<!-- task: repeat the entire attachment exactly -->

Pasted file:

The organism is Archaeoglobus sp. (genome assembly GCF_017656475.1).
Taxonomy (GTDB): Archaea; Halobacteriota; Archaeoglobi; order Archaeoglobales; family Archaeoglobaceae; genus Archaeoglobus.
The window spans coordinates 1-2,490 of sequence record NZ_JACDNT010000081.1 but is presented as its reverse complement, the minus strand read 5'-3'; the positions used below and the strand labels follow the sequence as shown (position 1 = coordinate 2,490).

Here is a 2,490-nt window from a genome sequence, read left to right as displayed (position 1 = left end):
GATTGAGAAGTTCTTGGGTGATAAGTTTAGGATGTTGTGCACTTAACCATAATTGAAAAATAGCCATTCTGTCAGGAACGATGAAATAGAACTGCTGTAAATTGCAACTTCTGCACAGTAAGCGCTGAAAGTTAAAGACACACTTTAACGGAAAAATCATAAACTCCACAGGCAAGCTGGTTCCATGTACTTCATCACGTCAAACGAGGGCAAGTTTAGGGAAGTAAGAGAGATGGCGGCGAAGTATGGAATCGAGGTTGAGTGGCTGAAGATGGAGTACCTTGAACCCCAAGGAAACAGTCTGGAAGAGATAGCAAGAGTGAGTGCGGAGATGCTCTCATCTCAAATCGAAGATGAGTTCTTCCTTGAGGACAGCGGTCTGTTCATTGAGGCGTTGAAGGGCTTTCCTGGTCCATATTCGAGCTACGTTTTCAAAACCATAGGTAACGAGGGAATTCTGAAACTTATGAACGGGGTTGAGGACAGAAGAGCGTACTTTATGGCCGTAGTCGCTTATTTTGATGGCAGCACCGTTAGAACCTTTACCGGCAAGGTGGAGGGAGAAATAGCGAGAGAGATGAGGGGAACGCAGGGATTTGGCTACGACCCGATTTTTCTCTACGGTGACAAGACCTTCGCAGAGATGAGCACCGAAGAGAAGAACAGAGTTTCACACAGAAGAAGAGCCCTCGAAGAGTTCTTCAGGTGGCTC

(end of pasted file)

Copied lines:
The organism is Archaeoglobus sp. (genome assembly GCF_017656475.1).
Taxonomy (GTDB): Archaea; Halobacteriota; Archaeoglobi; order Archaeoglobales; family Archaeoglobaceae; genus Archaeoglobus.
The window spans coordinates 1-2,490 of sequence record NZ_JACDNT010000081.1 but is presented as its reverse complement, the minus strand read 5'-3'; the positions used below and the strand labels follow the sequence as shown (position 1 = coordinate 2,490).

Here is a 2,490-nt window from a genome sequence, read left to right as displayed (position 1 = left end):
GATTGAGAAGTTCTTGGGTGATAAGTTTAGGATGTTGTGCACTTAACCATAATTGAAAAATAGCCATTCTGTCAGGAACGATGAAATAGAACTGCTGTAAATTGCAACTTCTGCACAGTAAGCGCTGAAAGTTAAAGACACACTTTAACGGAAAAATCATAAACTCCACAGGCAAGCTGGTTCCATGTACTTCATCACGTCAAACGAGGGCAAGTTTAGGGAAGTAAGAGAGATGGCGGCGAAGTATGGAATCGAGGTTGAGTGGCTGAAGATGGAGTACCTTGAACCCCAAGGAAACAGTCTGGAAGAGATAGCAAGAGTGAGTGCGGAGATGCTCTCATCTCAAATCGAAGATGAGTTCTTCCTTGAGGACAGCGGTCTGTTCATTGAGGCGTTGAAGGGCTTTCCTGGTCCATATTCGAGCTACGTTTTCAAAACCATAGGTAACGAGGGAATTCTGAAACTTATGAACGGGGTTGAGGACAGAAGAGCGTACTTTATGGCCGTAGTCGCTTATTTTGATGGCAGCACCGTTAGAACCTTTACCGGCAAGGTGGAGGGAGAAATAGCGAGAGAGATGAGGGGAACGCAGGGATTTGGCTACGACCCGATTTTTCTCTACGGTGACAAGACCTTCGCAGAGATGAGCACCGAAGAGAAGAACAGAGTTTCACACAGAAGAAGAGCCCTCGAAGAGTTCTTCAGGTGGCTC